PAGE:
There is something of a paradox here. Thorvaldsen, after all, was a Danish artist who spent almost all his creative life abroad, and whose aesthetic rested precisely on the rejection of Denmark and the embrace of Italy. But nations take artists to their hearts for many and often somewhat peculiar reasons and Thorvaldsen is clearly a prime case of the phenomenon.

He was blessed by historical circumstance and shrewd enough to recognise the fact. The outside of Thorvaldsens Museum boasts a painted frieze depicting the artist's triumphant return to Denmark with all his works. Here we see delegations of politician and bureaucrat kneeling gratefully before the conquering hero on the Copenhagen quayside. Thorvaldsen, the master of a neo-classical sculpture tradition that was itself on its last legs, had been canny enough to suspect that coming home was his only chance of immortality. He did so, following many entreaties and on the sole condition that a museum be built to him and all his works, which he consented to leave to the nation. The museum was opened, some years after his death, in 1848, a year of bloody revolutions in Europe but one of bloodless constitutional reform in Denmark - it was the year that quietly sealed the Danish nation's rejection of monarchical absolutism and its embrace of democracy (when the delegation from the Danish Parliament finally went to King Ferdinand VII to demand reform, early one morning, he is said to have muttered, "So, at last they have come - tell them yes, of course they may have reform", and to have gone straight back to sleep). The nascent democracy naturally sought cultural symbols of its new-found sense of identity - and Thorvaldsen's gentle, bloodless, classical, implicitly republican art was perfectly adapted to the purpose.

These days, Thorvaldsen's classicism tends to look a little less classically perfect than it did 150 years ago. The men and women whom he immortalised in bust form look less like togaed Romans or vestal virginsand now are betrayed by their coiffures as distinctly 19th-century creatures. The passage of time has also revealed Thorvaldsen's own eccentricities and peculiarities. He seems a very various artist. Thorvaldsen, like so many painters and sculptors coming to Italy from dour, northern European Protestant countries, found moral and sexual release in Rome. There is an intensely powerful erotic charge to many of his smaller, more urgently and actively worked groups and figures (rumour has it that many explicitly erotic works of art were destroyed earlier this century by an unhappily prurient director of Thorvaldsens Museum). Thorvaldsen's most ambitious classical art attempts, in general with success, to suppress this and to replace Eros with moral and physical idealism. The result is faintly reminiscent, not in form but in spirit, of late Pre-Raphaelite painting. His figures are almost always drowsily static, heavy-limbed, as if drugged by their own, burdensome perfection. His young men and women embrace or part with curious, subtle dreaminess, as if to declare that the imaginary classical past that they inhabit is itself a dreamy fiction.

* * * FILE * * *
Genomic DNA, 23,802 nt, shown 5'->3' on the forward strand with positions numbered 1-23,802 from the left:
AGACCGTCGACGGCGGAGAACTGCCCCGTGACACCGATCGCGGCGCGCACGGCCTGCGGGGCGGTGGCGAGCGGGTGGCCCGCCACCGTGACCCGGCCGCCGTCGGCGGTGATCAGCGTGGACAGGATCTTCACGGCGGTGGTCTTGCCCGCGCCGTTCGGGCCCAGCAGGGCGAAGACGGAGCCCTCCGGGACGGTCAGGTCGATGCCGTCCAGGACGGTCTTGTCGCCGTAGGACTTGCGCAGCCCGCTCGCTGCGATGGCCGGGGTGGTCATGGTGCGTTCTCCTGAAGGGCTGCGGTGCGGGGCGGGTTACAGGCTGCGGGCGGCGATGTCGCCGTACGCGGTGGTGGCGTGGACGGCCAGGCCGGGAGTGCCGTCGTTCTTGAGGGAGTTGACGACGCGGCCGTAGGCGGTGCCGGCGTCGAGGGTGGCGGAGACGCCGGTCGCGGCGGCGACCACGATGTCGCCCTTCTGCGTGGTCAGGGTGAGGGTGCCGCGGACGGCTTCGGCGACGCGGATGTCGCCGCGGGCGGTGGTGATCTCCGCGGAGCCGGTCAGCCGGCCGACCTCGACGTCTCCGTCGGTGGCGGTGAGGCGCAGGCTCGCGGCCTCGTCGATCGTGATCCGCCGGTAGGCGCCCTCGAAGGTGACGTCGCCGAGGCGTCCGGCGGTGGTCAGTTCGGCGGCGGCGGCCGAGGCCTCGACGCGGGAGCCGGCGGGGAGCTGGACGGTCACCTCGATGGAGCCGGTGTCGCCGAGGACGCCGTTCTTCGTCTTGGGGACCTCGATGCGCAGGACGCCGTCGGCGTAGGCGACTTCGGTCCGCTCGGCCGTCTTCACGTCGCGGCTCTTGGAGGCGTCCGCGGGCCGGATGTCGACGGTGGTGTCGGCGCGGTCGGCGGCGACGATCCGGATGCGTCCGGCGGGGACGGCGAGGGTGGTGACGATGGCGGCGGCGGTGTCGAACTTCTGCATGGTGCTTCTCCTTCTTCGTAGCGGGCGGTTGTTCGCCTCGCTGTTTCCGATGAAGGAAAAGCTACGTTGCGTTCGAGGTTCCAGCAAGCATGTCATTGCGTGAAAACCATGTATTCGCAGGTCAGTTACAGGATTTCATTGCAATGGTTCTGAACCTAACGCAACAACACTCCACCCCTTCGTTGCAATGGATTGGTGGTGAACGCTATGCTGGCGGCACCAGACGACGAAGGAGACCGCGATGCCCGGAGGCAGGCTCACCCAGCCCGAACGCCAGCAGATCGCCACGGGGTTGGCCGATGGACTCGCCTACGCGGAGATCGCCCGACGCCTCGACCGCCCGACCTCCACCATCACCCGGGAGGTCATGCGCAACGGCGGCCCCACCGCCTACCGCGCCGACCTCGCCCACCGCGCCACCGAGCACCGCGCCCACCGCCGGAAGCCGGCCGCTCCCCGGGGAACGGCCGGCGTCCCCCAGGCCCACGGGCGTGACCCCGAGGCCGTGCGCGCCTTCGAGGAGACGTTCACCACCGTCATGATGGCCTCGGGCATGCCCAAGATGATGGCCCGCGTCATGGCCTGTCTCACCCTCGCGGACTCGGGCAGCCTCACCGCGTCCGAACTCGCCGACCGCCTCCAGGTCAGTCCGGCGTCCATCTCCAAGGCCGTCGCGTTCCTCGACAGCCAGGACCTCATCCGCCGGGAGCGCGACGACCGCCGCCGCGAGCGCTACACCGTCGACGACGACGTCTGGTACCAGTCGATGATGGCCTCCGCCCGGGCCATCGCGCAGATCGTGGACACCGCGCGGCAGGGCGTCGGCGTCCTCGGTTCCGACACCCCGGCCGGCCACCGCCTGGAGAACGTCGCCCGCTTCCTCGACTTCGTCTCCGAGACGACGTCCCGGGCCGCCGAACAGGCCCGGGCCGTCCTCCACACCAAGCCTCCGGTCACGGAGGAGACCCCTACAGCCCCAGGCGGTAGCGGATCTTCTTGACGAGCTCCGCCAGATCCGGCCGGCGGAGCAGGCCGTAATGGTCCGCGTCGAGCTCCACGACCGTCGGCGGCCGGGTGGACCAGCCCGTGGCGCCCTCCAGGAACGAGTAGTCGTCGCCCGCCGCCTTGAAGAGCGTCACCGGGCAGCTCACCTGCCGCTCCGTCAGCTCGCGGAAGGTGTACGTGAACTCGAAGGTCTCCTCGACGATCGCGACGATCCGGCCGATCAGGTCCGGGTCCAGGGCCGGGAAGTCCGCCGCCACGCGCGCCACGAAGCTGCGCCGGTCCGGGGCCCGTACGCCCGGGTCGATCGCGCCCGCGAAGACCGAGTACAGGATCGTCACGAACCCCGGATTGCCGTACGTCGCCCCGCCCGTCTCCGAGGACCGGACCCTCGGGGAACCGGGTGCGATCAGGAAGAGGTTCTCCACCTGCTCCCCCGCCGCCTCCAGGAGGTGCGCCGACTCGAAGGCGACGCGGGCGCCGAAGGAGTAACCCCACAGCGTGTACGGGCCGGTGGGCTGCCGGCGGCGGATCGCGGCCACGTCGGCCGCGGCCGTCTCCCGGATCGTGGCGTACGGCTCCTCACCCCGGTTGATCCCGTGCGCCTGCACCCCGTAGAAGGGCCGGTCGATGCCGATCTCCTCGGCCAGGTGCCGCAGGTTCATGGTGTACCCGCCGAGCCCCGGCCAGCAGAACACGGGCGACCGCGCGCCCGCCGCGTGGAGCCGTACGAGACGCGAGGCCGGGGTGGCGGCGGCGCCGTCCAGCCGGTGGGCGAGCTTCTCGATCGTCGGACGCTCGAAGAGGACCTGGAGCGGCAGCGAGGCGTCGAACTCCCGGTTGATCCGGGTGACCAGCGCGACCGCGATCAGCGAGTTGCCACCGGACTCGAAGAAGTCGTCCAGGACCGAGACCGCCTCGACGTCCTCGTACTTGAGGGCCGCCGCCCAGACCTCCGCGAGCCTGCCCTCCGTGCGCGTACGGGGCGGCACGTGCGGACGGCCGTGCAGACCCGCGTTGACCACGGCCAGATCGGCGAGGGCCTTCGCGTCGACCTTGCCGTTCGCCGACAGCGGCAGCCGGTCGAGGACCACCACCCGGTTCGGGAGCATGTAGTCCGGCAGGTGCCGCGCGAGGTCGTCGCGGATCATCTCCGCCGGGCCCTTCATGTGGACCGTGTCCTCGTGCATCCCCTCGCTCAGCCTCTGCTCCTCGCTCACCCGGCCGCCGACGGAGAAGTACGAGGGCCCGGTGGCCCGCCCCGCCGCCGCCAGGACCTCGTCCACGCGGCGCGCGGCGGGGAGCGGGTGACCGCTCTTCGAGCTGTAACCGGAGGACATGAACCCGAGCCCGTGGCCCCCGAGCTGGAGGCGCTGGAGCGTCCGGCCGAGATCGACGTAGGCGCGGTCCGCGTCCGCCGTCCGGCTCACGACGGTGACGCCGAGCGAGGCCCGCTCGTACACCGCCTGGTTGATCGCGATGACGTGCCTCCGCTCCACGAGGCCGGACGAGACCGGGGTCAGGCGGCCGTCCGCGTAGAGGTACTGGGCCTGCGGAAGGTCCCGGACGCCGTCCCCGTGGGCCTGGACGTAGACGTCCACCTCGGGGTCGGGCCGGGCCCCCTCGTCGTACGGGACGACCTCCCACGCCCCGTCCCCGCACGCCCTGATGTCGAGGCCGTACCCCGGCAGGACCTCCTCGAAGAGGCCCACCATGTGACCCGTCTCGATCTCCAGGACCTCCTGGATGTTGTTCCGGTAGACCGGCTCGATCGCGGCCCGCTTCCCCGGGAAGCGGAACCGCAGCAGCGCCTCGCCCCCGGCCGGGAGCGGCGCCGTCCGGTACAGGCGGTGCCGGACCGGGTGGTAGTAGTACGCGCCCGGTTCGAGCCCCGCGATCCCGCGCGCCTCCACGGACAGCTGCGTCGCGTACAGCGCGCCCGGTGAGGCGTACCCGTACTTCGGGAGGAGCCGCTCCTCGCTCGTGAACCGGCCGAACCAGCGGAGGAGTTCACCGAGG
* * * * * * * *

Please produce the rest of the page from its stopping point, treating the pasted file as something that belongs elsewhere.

Thorvaldsens Museum was one of the very first museums in Europe to be devoted to the works of a single artist. News of its foundation may well have influenced JMW Turner, hardening his determination to leave his own works to the British nation in the hope (much more optimistic, and much more tardily realised) that a museum would likewise be built to his and his art's memory. The aim of Thorvaldsens Museum, however, was not simply to canonise Thorvaldsen but to depersonalise him - to turn the oeuvre of a single individual into a lexicon of ideal types of human being and behaviour. It was planned as a morally and physically improving capsule of perfection, a house of national emulation. This was to be "a new Parthenon"; and it was hoped that The People, who were to be encouraged at every opportunity to process through the museum's many rooms full of ideal men and women, gods and goddesses, would themselves be ennobled by some subtle process of aesthetic osmosis. The new Danes of the new Danish Republic were to model themselves on Thorvaldsen's classical ideal.

This type of civic idealism, with art as its focal point, is liable to seem almost comically alien to a late 20th-century Briton, reared in a culture of habitual cynicism, selfishness and social indifference. But in Denmark, where there is still a very strong, corporate sense that a nation is indeed a community, it still has a strong pull. When Thorvaldsen died, hundreds of Danes processed along with his funeral cortege, bearing torches aloft under the dim wintry sky of Copenhagen. The London Illustrated News carried an engraving of the event. The citizens of Copenhagen are still prepared to carry a torch for Thorvaldsen's art and the ideal of a noble, democratic society that it came to incarnate. There is something admirable about the Danes' determination to maintain Thorvaldsens Museum as a national institution.